KURT SUZUKI: Yes.
ANTHONY RENDON: I had a feeling he might hit a home run here. He misses it just a little bit, maybe I was a couple of bats behind. I was trying to steal a homer from him earlier in the game. He’s been doing that all year for us. He’s been coming up clutch and having big hits like that. We talk about how he came into the season, going to be platooning and not playing too often. Like he said, he’s 36 years old, he’s had a lot more ABs than anticipated and it’s good, he’s been continuing to help us win ball games.
Q. You’ve talked about the grind of a long season. Like you said you’re a young guy here, a young catcher here. How is the feeling now being this close to a couple of games from winning the World Series, is it all worthwhile if you get to this point and feel the way you do physically and just to push through it?
KURT SUZUKI: Yeah, it feels great. I’ve waited 13 season for this moment to be able to play in the World Series. I kind of joked with a lot of the guys, Anthony in the training room, now I’ve got energy now, this is the last series of the season now, no matter what. We’re playing for it now. If you can’t get up for these games I think you’re in the wrong sport, you should retire or something, because this is it. You obviously see all the media and the coverage that you get for the World Series. It kind of pumps you up and especially waiting how long I did to get to play in a World Series game, to advance past the first round of the postseason it’s awesome. We’re just looking forward to the next game. Obviously we know what’s at stake. We’re not looking too far in the future. We know to keep our eye on the target, come out, just be 1-0 the next day and go from there.
Q. Does it get easier for you now going back to DC now that — leaving your hometown, ticket requests and things like that, media requests, is there a lot more pressure off of you now going home?
ANTHONY RENDON: I wouldn’t necessarily say it’s pressure. But it’s definitely been overwhelming to say the least. I don’t show too much emotion but it has been a lot to handle. And I don’t know if I could be able to play here 162 games in a year. But I think I wish I had like twist it to look at the positive side of it. If my family and I didn’t have is that many people hitting us up, maybe our support level isn’t that high. So the fact that people are showing us so much love as a family being here that means we have a great support group here and it’s something to be thankful for.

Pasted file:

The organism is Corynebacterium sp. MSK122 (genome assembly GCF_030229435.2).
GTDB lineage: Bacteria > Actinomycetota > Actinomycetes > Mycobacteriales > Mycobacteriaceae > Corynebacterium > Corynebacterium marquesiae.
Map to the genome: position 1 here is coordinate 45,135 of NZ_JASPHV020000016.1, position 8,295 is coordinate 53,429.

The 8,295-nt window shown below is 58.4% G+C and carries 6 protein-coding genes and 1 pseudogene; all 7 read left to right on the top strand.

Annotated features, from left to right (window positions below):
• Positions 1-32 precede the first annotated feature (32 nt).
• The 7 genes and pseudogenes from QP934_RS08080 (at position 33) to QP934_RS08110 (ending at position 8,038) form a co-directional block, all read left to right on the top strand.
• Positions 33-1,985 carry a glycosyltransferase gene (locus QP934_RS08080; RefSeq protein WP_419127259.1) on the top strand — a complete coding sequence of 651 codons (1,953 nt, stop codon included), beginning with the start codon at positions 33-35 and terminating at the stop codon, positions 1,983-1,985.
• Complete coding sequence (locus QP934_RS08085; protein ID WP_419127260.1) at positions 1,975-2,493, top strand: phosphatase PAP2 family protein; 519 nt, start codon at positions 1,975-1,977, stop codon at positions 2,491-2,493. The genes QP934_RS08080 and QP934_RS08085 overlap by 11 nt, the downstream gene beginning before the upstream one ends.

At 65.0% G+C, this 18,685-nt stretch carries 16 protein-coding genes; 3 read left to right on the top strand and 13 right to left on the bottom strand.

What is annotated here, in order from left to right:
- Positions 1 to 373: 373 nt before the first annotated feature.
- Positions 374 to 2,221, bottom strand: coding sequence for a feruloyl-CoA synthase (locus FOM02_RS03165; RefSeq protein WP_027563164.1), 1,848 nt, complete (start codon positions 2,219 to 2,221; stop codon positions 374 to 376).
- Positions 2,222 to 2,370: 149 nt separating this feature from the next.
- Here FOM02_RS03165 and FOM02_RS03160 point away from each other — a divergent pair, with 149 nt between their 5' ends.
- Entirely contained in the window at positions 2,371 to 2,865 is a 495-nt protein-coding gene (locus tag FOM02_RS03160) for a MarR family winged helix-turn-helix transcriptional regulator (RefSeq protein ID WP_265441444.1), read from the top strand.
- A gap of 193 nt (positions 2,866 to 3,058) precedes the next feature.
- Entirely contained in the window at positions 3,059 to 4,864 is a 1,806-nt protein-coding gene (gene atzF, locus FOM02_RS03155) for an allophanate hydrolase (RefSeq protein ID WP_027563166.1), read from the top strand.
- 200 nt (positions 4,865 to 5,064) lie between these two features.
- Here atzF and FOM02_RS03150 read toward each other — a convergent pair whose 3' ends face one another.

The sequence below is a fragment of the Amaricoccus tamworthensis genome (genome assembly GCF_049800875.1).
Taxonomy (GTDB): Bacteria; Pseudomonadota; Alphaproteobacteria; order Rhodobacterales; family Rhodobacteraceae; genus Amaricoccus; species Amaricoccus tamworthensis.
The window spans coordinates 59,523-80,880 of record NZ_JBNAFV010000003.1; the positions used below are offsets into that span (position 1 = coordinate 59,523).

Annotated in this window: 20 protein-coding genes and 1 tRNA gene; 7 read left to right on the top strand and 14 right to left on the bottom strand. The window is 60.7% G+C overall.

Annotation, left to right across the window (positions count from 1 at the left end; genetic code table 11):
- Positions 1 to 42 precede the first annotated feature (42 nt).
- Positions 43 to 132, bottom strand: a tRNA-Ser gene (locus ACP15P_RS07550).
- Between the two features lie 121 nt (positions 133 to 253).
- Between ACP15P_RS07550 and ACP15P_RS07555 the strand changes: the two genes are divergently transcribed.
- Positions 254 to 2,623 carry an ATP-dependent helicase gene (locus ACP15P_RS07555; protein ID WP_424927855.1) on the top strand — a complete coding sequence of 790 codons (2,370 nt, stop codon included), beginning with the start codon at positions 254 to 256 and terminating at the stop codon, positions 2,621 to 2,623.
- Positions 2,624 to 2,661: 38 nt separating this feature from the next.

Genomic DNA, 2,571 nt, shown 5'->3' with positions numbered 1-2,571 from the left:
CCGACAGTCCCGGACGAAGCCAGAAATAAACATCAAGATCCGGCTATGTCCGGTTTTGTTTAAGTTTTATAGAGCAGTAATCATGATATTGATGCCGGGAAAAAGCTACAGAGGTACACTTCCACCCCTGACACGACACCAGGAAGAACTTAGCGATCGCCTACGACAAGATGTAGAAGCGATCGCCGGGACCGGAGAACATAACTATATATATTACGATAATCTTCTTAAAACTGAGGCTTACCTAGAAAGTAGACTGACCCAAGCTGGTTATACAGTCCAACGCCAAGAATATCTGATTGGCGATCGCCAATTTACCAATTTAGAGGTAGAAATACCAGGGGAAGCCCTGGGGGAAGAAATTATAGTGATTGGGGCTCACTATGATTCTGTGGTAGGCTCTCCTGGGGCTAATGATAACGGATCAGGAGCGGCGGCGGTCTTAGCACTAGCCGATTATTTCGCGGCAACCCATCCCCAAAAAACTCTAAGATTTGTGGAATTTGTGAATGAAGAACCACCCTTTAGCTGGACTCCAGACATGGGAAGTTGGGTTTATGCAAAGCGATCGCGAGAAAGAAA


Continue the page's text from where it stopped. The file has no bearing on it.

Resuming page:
Q. Going into the seventh inning, 2-2 game, and they score 6 runs and that game gets completely out of hand. What happened in that inning from your perspective?
AJ HINCH: Where would you like me to start? The lead-off homer? That’s what happened. It started with the lead-off homer and then a tough at-bat with Robles. Thought we got him out but didn’t get the call. And then I brought Press in to throw some sliders to Turner, give him a different look the fourth time through the order. That led to a walk. Rendon got out, which of all the guys that are going to get out, Rendon getting out is nice for us. And then set up the intentional walk with Soto.
And soft contact for the rest of that inning that we didn’t make a couple of plays and they made contact in big at-bats and the inning spiraled out of control.
Q. In that inning, even though in the 6th the offensive situation called for the pinch-hitter, given that Justin had thrown every pitch to Chirinos this year, was it a difficult decision to pinch-hit there?
AJ HINCH: I’m trying to win the game. So, no. First off, Maldonado has caught him before and I doubt that had anything to do with the fastball to Suzuki. You have to ask Justin if it bothered him. With Tucker coming up in that spot, Strasburg is at the end of his rope. Try to win the game.
Q. The intentional walk in that situation, a virtual no-brainer?
AJ HINCH: I’ve watched Soto just like you have. We see the downside of it. Clearly I think there’s a lot of downside given that I haven’t done it all year.
But ironically I thought it was our best chance to limit their scoring, and instead it poured gasoline on a fire that was already burning.
Q. After the intentional walk, you get the ground ball. Just how frustrating is that?
AJ HINCH: Yeah, anytime Alex gets to it I expect him to make the play, he expects to make it. It was just a little bit out of his reach where he couldn’t catch it cleanly. And that kind of turned the entire inning. Then Cabrera gets the base hit to center and then Zimmerman hits the 50-foot ground ball.
Again, contact is your friend in these situations. They did a good job of making contact against Press. I thought he made some really good pitches.
But clearly that inning didn’t go that way nor did the next inning nor did the next inning after that.
Q. With the intentional walk, obviously an exceptional situation, but was this the first time you even considered it all season?